Nov 12

Seminar: Ankan Pal “Mathematics of Post-Quantum Cryptography” (Nov 22, 2018)

Nov 22, 2018 – 11.00 – room P.2NO8.08

Speaker: Ankan Pal (University of L’Aquila)

Title: “Mathematics of Post-Quantum Cryptography”
Short abstract: “Since the last decade, the Post-Quantum (PQ) Cryptography has drawn attention of researchers due to its resistance against the upcoming quantum threats. As the security of many classical and popular cryptosystems are based on the intractability of the underlying hard mathematical problems, in a permissible amount of time, it is of worth interest to investigate the difficulty of solution of those problems in classical era versus quantum era. This talk also aims to explore distinguished mathematical properties which support cryptographic primitives as candidate post-quantum cryptosystems, for example Isogeny-Based Elliptic Curve Cryptography, Lattice-Based Cryptography. Lastly, this talk intend to address some methods from Algebraic Geometry to attack ECDLP.”

Nov 12

Seminar: Soultana Ellinidou “SDNoC: A new NoC alternative” (Nov 14, 2018)

Nov 14, 2018 – 13.00 – room P.2NO8.08

Speaker: Soultana Ellinidou (ULB)

Title: “SDNoC: A new NoC alternative”
Short abstract: “As the number of processors and cores on a single chip is increasingly dramatically, the communication among them is of bigger concern. SDNoC is a NoC alternative able to solve the scalability issues by bringing Software Defined Network approach within Hardware. However it also brought a lot of new threats into hardware.”

Nov 05

Seminar: Helena Bruyninckx “Quantum Key Recycling Scheme based on qubits” (Nov 7, 2018)

Nov 7, 2018 – 13.00 – room P.2NO8.08

Speaker: Helena Bruyninckx (ULB)

Title: “Quantum Key Recycling Scheme based on qubits”
Short abstract: “Quantum Key Recycling Schemes encode information into quantum states, such that the detection of eavesdropping is made possible. In case no eavesdropping was detected, the secret shared key can be safely re-used which is impossible for classical encryption schemes like the one-time pad. In this talk, we discuss a Quantum Key Recycling Scheme for classical messages and compare it to previous schemes.”

Oct 23

Seminar: Veronika Kuchta “Post-Quantum One-Time Linkable Ring Signature and Application to Ring Confidential Transactions” (Oct 24, 2018)

Oct 24, 2018 – 13.00 – room P.2NO8.08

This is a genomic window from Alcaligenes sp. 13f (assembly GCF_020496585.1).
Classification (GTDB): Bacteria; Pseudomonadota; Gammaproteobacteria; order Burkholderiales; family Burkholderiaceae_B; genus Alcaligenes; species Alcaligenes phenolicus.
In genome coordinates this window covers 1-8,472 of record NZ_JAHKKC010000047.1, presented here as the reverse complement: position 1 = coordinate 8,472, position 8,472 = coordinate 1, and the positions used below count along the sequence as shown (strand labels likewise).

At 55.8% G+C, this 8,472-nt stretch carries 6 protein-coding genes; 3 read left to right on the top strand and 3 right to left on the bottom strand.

Speaker: Veronika Kuchta (Monash University)

Title: “Post-Quantum One-Time Linkable Ring Signature and Application to Ring Confidential Transactions”
Short abstract: “We present a Lattice-based one-time Linkable Ring Signature (L2RS) scheme, which enables the public to verify if two or more signatures were generated by same signer, whilst still preserving her anonymity. The L2RS provides unconditional anonymity and security guarantees under the Ring Short Integer Solution (Ring-SIS) lattice hard- ness assumption. The proposed L2RS scheme is extended to be applied in a protocol that we called Lattice Ring Confidential transaction (Lattice RingCT) RingCT, which forms the foundation of the privacy-preserving protocol in any post-quantum secure cryptocurrency such as Hcash. We also present and extension of Lattice RingCT supporting Multiple-Input and Multiple-Output wallet transactions.”

Oct 16

Seminar: François Gerard “SETLA: Signature and Encryption from Lattices” (Oct 17, 2018)

Oct 17, 2018 – 13.00 – room P.2NO8.08

Speaker: François Gerard (ULB)

Title: “SETLA: Signature and Encryption from Lattices”
Short abstract: “In data security, the main objectives one tries to achieve are confidentiality, data integrity and authentication. In a public-key setting, confidentiality is reached through asymmetric encryption and both data integrity and authentication through signature. Meeting all the security objectives for data exchange requires to use a concatenation of those primitives in an encrypt-then-sign or sign-then-encrypt fashion. Signcryption aims at providing all the security requirements in one single primitive at a lower cost than using encryption and signature together. Most existing signcryption schemes are using ElGamal-based or pairing-based techniques and thus rely on the decisional Diffie-Hellman assumption. With the current growth of a quantum threat, we seek for post-quantum counterparts to a vast majority of public-key primitives. In this work, we propose a lattice-based signcryption scheme in the random oracle model inspired from a construction of Malone-Lee. It comes in two flavors, one integrating the usual lattice-based key exchange into the signature and the other merging the scheme with a RLWE encryption. Our instantiation is based on a ring version of the scheme of Bai and Galbraith as was done in ring-TESLA and TESLA♯. It targets 128 bits of classical security and offers a save in bandwidth over a naive concatenation of state-of-the-art key exchanges and signatures from the literature. Another lightweight instantiation derived from GLP is feasible but raises long-term security concerns since the base scheme is somewhat outdated.”